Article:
The Journey to Net Zero: Reducing Scope 3 Business Travel Emissions
A summary of the key takeaways from a recent webinar on reducing scope 3 business travel emissions.
Shoosmiths is delighted to be sponsoring United Nation Global Compact Network (UNGC) UK’s series of webinars on ‘Reducing Scope 3 Emissions’.
On 29 March 2022, our Chairperson, Peter Duff, joined a panel to discuss the challenges associated with, and steps that can be taken to assist, a reduction in business travel emissions. Also on the panel, moderated by Patrick Sandbach (UNCH UK,) were Olwen Smith from the Science Based Targets initiative (SBTi)’s corporate engagement team and Natasha Allard, Global Environment Strategy Lead at Dentsu International.
Whilst acknowledging it can be a daunting task, the panel highlighted the importance of target setting when embarking on the net zero journey to provide strategic direction.
Science based targets (SBTs) are targets adopted by companies to reduce greenhouse gas (GHG) emissions that are in line with what the latest climate science says is necessary to meet the goals of the Paris Agreement (making efforts to limit warming to 1.5 °C). SBTs help companies determine how much and how fast they need to reduce GHG emissions.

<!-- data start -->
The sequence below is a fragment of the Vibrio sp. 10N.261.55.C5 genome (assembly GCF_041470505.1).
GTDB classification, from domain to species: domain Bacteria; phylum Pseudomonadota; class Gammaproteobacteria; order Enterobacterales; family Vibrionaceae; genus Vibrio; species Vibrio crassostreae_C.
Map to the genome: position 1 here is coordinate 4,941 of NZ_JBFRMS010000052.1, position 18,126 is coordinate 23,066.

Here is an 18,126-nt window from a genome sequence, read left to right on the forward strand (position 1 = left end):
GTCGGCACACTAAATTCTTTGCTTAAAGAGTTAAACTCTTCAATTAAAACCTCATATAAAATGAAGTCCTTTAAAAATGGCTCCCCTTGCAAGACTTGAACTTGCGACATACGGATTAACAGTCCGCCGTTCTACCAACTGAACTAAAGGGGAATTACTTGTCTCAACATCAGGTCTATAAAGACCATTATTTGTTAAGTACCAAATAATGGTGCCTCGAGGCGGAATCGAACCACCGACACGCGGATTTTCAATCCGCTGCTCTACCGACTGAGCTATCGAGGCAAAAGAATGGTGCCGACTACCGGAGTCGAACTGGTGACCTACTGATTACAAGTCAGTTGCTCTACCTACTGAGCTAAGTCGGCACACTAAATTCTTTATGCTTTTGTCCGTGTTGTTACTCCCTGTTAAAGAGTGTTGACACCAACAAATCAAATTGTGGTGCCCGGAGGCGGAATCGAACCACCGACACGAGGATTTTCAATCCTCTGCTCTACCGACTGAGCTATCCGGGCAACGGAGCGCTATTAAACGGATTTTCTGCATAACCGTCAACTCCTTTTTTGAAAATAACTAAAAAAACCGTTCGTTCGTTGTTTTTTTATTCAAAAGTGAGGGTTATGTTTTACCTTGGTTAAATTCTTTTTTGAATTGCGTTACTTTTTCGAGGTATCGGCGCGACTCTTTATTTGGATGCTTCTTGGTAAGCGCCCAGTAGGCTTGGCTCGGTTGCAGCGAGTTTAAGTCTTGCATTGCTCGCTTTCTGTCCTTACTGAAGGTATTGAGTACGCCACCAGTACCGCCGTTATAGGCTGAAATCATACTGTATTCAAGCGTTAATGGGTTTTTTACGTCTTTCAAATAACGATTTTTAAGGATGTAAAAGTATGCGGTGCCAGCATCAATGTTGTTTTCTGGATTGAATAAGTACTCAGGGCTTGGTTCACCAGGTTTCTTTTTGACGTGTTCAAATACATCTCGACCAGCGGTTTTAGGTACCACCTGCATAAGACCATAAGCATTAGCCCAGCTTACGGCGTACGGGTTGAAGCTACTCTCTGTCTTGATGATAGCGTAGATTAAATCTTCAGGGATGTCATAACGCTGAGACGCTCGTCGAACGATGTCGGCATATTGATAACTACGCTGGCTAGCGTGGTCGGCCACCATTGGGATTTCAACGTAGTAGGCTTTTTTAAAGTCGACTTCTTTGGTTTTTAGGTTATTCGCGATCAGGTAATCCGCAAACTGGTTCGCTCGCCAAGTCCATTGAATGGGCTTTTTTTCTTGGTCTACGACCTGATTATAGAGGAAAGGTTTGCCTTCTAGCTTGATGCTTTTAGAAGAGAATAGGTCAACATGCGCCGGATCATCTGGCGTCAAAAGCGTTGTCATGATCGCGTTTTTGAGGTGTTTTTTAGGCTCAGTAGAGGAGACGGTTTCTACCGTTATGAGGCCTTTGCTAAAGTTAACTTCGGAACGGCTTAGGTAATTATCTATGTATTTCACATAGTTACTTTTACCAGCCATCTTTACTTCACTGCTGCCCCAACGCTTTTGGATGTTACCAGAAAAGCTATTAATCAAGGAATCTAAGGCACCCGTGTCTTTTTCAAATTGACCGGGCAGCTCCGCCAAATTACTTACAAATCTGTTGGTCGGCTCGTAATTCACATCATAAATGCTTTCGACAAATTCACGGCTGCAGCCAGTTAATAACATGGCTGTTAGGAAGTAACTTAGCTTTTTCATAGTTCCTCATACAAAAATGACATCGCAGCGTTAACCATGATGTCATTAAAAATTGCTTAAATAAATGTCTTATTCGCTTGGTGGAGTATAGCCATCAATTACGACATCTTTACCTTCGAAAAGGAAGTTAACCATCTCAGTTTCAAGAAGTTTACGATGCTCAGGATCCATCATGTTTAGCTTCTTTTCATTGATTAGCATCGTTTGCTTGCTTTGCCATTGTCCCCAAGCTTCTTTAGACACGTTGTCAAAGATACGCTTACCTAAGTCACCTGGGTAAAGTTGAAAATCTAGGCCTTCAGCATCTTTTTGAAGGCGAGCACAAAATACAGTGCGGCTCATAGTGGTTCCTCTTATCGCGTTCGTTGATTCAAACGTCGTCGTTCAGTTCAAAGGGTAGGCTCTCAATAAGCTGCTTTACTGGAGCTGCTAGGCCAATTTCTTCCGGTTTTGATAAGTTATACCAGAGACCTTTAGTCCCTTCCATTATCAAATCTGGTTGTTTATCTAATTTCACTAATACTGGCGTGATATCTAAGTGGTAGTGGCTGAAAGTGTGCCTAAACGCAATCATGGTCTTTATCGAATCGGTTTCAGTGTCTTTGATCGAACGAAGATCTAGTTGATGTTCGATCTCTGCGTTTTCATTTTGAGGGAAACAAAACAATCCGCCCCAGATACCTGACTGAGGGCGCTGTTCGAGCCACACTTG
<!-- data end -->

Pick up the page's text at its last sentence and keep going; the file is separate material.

Scope 3 emissions tend to account for the vast majority of corporate emissions and when a company’s relevant emissions are 40% or more of total scope 1, 2 and 3 emissions, an ambitious, measurable scope 3 target is required. That said, it is recognised that there are significant challenges when it comes to data availability for scope 3 emissions, as well as a lack of direct influence, and, as a consequence, the SBTi allows for greater flexibility on scope 3 target setting compared to scopes 1 and 2.
Business travel, which falls under Category 6 of the GHG Protocol, includes emissions from the transportation of employees for business related activities in vehicles owned or operated by third parties and therefore includes travel by air, rail, bus and cars (other than when commuting to and from work). Companies may optionally include emissions from business travellers staying in hotels.
Data collection can be a challenge when it comes to measuring business travel emissions. Shoosmiths and Dentsu International both advocated the use of a central travel booking platform to aid with data collection. This data (supplemented by any additional spend data related to business travel from your finance team) can then be converted into kgCO2e using government conversion factors available here.
Travel booking platforms also usually include information on the carbon footprint of each journey, helping the user make an informed decision when deciding on the best mode of transport.
Encouraging more sustainable business travel
The panel discussed the importance of changing people’s habits when it comes to business travel, and the fact that the pandemic has the potential to act as a springboard here. Virtual meetings became the norm during the pandemic and, together with the uptick in hybrid working, present an opportunity to think twice before reverting back to pre-pandemic ways.
To aid this, Shoosmiths introduced an ambitious sustainable business travel policy in March last year, which includes guidelines on how to travel in a safe, cost effective and sustainable way and to ensure everyone adopts and encourages the best working practices that minimise the need for business travel.